In 1985 he received a research grant from the Fannie L. Rippel Foundation tostudy the effects of malariotherapy, a new treatment against cancer. Heat was known to kill cancer cells, and Heimlich reasoned that the fevers ofmalaria may be useful in the treatment of cancer. When a cancer patient is deliberately infected with malaria, the resulting fever combats the cancer cells. Once the cancer is under control, drugs can be used to eradicate the malaria organism. The idea is not new; a similar procedure was used in the1920s against syphilis. Heimlich has also advocated malariotherapy fortreatment of Lyme disease, which like syphilis, is caused by a spirochete and has similar clinical manifestations.

Heimlich's projects are diverse, some are deceptively simple, and many have been controversial. "You're not being original if all your peers agree with what you're doing," he told an Omni interviewer in 1983. Heimlich is theauthor of many scientific and popular articles, and has used television to increase his audience. "I can do more toward saving lives in three minutes ontelevision than I could do all my life in the operating room," he told Omni. Heimlich's television series for children, "Dr. Henry's Emergency Lessons for People," won an Emmy Award in 1980. Also in 1980, Heimlich publishedDr. Heimlich's Home Guide to Emergency Medical Situations, and was named as one of the top ten speakers in the country by the International Platform Association. In 1984 he was honored by the Chinese ministry of health for his World War II service.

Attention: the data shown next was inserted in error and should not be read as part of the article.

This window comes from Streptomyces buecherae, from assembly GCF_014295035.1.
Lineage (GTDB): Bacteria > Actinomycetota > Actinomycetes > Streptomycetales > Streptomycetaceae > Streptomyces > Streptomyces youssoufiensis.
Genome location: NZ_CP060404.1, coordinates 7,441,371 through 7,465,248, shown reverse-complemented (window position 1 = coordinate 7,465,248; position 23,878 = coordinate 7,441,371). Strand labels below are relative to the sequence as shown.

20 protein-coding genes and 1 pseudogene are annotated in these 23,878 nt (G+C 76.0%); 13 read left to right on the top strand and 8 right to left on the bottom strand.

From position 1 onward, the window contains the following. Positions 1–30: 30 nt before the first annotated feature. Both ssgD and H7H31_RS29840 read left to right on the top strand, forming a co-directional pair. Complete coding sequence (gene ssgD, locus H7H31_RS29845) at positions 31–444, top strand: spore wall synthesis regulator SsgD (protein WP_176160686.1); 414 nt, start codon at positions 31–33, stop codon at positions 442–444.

He married Jane Murray, daughter of dance studio personalities Arthur and Katherine Murray, on June 3, 1951; they have four children: Philip, Peter, and Janet and Elizabeth (twins).